Indian Sikh pilgrims visiting the Kartarpur Sahib will need a passport to use the Kartarpur Corridor, which will be inaugurated this week, the Pakistan Army has said, according to a media report on Thursday, days after Pakistan Prime Minister Imran Khan announced that Indian devotees would only need a valid ID to visit the revered Gurdwara Darbar Sahib.
The comments by Pakistan Army spokesman Maj Gen Asif Ghafoor came a day after India asked Pakistan to clarify whether passport will be required by the Sikh pilgrims to visit the Gurdwara in Kartarpur.
The Kartarpur Corridor, which provides a visa-free access to Indian Sikhs to Gurdwara Darbar Sahib, will be inaugurated on Saturday by Prime Minister Imran Khan to mark Sikhism founder Guru Nanak Dev's 550th birth anniversary.
Major General Ghafoor on Wednesday said that Indian Sikh pilgrims would require a passport to use Kartarpur Corridor, Dawn News quoted Hum News channel as saying.
"As we have a security link, the entry would be a legal one under a permit on a passport-based identity. There will be no compromise on security or sovereignty," General Ghafoor said.
On Wednesday, India asked Pakistan to clarify whether passport will be required to visit the Kartarpur Sahib.
On November 1, Prime Minister Khan, while announcing the completion of Kartarpur Corridor on Twitter, said he had waived two requirements relating to passport and registering 10 days in advance for Sikhs coming for pilgrimage to Kartarpur from India.
He said that Sikh pilgrims from India would only need a valid ID and not a passport to travel to Kartarpur. The service fee of USD 20 for those coming for the inaugural ceremony and on the 550th birth anniversary of the Sikh Guru on November 12 was also abolished.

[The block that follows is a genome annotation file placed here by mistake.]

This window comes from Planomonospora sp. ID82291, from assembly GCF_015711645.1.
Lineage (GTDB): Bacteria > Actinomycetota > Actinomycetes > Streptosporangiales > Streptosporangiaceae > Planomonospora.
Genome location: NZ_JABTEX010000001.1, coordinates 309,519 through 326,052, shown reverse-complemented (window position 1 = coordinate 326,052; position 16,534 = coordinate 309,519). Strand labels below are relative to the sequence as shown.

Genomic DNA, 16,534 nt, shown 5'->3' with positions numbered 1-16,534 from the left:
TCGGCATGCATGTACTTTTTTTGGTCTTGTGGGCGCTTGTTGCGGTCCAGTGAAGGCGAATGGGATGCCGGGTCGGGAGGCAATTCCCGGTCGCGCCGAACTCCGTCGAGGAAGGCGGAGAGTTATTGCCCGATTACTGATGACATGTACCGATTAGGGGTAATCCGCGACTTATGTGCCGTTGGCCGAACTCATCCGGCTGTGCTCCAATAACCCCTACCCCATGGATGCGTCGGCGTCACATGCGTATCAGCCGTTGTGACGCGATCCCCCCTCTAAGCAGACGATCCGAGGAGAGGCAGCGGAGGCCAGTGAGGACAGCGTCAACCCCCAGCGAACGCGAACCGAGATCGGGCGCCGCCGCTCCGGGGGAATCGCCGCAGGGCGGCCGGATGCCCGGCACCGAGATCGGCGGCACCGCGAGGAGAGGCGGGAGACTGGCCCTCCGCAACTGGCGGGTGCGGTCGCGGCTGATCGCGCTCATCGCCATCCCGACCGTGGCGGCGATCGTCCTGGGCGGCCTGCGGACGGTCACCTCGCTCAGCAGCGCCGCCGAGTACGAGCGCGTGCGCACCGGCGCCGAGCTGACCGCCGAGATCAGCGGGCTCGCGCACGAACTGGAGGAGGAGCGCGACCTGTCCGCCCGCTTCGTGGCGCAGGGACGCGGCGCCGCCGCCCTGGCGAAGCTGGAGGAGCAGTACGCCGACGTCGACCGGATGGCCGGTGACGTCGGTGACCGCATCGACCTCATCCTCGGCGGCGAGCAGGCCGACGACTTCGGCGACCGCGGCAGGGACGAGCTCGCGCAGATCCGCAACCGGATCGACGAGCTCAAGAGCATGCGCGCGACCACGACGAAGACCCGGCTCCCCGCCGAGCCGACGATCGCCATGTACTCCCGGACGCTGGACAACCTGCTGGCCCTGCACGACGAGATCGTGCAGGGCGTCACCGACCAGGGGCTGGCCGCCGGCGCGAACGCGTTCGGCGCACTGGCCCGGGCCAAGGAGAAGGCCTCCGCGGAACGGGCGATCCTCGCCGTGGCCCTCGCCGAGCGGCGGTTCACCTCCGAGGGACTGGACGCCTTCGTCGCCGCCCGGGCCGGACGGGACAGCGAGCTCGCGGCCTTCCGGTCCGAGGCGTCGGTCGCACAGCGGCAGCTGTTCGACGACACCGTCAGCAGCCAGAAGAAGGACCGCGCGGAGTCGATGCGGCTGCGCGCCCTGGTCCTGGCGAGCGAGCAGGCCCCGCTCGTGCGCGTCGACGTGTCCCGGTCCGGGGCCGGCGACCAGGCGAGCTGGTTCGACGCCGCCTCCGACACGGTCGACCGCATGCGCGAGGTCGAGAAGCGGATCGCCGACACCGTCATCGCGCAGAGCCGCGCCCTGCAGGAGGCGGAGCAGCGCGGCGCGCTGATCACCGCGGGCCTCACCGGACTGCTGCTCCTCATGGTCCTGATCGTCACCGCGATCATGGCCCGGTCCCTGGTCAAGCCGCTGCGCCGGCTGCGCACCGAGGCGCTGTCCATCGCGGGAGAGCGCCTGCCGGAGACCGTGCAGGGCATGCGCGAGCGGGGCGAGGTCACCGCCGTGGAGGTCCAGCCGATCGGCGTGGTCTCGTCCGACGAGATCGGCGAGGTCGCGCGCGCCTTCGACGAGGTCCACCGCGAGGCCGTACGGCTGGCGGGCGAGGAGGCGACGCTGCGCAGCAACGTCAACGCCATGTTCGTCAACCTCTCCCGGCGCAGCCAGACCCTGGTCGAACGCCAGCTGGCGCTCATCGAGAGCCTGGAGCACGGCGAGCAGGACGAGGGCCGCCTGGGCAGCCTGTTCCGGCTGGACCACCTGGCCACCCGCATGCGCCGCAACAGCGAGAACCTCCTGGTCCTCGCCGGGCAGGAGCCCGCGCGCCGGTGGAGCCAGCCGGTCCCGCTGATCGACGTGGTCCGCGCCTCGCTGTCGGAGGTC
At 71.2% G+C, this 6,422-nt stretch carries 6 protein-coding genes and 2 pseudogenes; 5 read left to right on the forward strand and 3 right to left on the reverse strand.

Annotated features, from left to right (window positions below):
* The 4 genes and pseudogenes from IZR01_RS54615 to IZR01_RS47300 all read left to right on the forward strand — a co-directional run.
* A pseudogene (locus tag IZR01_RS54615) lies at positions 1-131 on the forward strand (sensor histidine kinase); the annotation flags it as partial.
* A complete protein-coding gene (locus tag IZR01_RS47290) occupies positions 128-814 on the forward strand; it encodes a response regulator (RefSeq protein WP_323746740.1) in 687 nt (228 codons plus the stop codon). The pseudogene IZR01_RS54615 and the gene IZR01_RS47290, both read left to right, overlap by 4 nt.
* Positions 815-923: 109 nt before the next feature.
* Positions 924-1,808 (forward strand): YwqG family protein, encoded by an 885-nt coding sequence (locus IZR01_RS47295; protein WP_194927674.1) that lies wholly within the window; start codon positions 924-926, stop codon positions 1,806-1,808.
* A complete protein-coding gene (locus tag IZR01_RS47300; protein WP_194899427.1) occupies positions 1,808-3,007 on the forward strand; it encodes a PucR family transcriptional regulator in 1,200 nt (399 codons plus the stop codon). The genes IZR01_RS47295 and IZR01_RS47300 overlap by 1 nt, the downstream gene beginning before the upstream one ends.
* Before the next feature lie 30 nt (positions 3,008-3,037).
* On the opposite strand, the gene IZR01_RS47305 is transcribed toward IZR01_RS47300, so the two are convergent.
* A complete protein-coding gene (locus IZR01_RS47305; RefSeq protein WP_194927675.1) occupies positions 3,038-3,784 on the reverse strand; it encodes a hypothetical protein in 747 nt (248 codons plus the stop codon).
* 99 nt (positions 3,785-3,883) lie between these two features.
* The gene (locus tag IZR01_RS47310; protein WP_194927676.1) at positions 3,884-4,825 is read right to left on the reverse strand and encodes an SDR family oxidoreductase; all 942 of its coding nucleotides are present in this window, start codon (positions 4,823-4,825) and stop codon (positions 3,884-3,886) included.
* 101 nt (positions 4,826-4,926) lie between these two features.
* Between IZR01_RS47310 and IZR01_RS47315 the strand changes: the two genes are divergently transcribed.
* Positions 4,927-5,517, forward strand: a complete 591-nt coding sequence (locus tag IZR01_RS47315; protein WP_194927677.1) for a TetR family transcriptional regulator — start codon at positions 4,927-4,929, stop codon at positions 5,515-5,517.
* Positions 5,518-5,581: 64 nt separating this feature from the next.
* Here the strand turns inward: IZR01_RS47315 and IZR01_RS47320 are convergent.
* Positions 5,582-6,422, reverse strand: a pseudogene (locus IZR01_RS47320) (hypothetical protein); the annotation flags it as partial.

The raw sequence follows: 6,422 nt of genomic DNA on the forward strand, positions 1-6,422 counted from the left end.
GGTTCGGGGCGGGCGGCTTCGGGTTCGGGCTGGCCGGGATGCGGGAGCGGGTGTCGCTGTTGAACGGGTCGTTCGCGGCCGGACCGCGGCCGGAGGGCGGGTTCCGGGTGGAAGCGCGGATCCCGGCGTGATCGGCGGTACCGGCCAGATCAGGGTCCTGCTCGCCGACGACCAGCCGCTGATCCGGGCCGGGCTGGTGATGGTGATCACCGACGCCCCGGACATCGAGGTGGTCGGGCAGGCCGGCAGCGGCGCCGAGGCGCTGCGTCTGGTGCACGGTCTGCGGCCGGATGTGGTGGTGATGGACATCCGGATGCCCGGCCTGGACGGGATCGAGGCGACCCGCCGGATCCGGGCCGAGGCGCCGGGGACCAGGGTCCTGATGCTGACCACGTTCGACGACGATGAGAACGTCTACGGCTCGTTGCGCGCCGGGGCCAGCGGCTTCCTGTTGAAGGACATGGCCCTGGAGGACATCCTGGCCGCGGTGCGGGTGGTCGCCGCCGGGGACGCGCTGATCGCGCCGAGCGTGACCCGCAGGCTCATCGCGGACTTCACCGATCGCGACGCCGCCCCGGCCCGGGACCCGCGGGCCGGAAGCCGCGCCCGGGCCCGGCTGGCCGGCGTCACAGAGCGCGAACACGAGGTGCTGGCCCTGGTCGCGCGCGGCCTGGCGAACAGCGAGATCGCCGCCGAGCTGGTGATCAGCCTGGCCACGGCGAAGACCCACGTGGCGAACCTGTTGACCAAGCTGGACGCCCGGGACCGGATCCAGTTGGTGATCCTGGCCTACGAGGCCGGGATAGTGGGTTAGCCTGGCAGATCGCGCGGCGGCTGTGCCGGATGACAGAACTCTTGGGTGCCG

The year 2019 marks the 550th birth anniversary year of Sikhism founder Guru Nanak Dev, whose birthplace is Sri Nankana Sahib in Pakistan. The corridor has been established to commemorate his birth anniversary.
The Kartarpur Corridor will connect the Dera Baba Nanak shrine in Punjab with Darbar Sahib at Kartarpur, just 4 kilometres from the International Border, located at Narowal district of Pakistan's Punjab province.
Notwithstanding a chill in bilateral ties over Kashmir, Pakistan and India after tough negotiations signed a landmark agreement last week to operationalise the historic Kartarpur Corridor to allow Indian Sikh pilgrims to visit the holy Darbar Sahib in Pakistan.
The two countries decided that 5,000 pilgrims can visit the shrine daily. India and Pakistan have also decided that the corridor will be operational through the year and seven days a week and that pilgrims, except kids and elderly persons, will have a choice to visit it as individuals or in groups.